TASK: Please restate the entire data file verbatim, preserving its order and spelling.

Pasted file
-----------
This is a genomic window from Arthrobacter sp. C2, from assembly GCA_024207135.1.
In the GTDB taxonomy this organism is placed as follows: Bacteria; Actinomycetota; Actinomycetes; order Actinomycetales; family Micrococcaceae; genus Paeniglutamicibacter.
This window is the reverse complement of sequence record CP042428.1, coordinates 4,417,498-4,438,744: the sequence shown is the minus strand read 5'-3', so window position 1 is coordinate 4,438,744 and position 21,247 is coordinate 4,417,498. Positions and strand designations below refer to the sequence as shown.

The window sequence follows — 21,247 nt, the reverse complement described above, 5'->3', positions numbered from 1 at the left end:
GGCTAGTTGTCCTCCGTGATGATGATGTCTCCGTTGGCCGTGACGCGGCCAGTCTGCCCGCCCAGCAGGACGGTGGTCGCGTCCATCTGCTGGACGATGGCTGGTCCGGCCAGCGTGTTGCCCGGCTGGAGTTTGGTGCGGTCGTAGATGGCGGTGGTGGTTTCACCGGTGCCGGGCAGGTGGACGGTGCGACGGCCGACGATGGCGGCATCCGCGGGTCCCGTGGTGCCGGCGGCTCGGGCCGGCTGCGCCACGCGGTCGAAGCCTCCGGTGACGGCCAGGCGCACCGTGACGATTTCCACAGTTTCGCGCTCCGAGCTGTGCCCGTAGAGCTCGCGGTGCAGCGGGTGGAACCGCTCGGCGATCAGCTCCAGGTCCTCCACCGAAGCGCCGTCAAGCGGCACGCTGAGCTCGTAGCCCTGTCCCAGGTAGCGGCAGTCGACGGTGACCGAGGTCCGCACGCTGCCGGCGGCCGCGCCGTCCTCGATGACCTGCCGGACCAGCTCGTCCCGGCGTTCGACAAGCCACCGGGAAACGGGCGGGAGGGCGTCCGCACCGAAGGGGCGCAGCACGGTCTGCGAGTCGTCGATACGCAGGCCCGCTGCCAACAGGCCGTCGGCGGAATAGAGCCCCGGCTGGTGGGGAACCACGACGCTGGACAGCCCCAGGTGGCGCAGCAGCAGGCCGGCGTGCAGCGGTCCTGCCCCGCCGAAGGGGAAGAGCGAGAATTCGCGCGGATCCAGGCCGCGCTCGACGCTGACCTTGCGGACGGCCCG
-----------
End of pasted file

This is a genomic window from Arthrobacter sp. C2, from assembly GCA_024207135.1.
In the GTDB taxonomy this organism is placed as follows: Bacteria; Actinomycetota; Actinomycetes; order Actinomycetales; family Micrococcaceae; genus Paeniglutamicibacter.
This window is the reverse complement of sequence record CP042428.1, coordinates 4,417,498-4,438,744: the sequence shown is the minus strand read 5'-3', so window position 1 is coordinate 4,438,744 and position 21,247 is coordinate 4,417,498. Positions and strand designations below refer to the sequence as shown.

The window sequence follows — 21,247 nt, the reverse complement described above, 5'->3', positions numbered from 1 at the left end:
GGCTAGTTGTCCTCCGTGATGATGATGTCTCCGTTGGCCGTGACGCGGCCAGTCTGCCCGCCCAGCAGGACGGTGGTCGCGTCCATCTGCTGGACGATGGCTGGTCCGGCCAGCGTGTTGCCCGGCTGGAGTTTGGTGCGGTCGTAGATGGCGGTGGTGGTTTCACCGGTGCCGGGCAGGTGGACGGTGCGACGGCCGACGATGGCGGCATCCGCGGGTCCCGTGGTGCCGGCGGCTCGGGCCGGCTGCGCCACGCGGTCGAAGCCTCCGGTGACGGCCAGGCGCACCGTGACGATTTCCACAGTTTCGCGCTCCGAGCTGTGCCCGTAGAGCTCGCGGTGCAGCGGGTGGAACCGCTCGGCGATCAGCTCCAGGTCCTCCACCGAAGCGCCGTCAAGCGGCACGCTGAGCTCGTAGCCCTGTCCCAGGTAGCGGCAGTCGACGGTGACCGAGGTCCGCACGCTGCCGGCGGCCGCGCCGTCCTCGATGACCTGCCGGACCAGCTCGTCCCGGCGTTCGACAAGCCACCGGGAAACGGGCGGGAGGGCGTCCGCACCGAAGGGGCGCAGCACGGTCTGCGAGTCGTCGATACGCAGGCCCGCTGCCAACAGGCCGTCGGCGGAATAGAGCCCCGGCTGGTGGGGAACCACGACGCTGGACAGCCCCAGGTGGCGCAGCAGCAGGCCGGCGTGCAGCGGTCCTGCCCCGCCGAAGGGGAAGAGCGAGAATTCGCGCGGATCCAGGCCGCGCTCGACGCTGACCTTGCGGACGGCCCG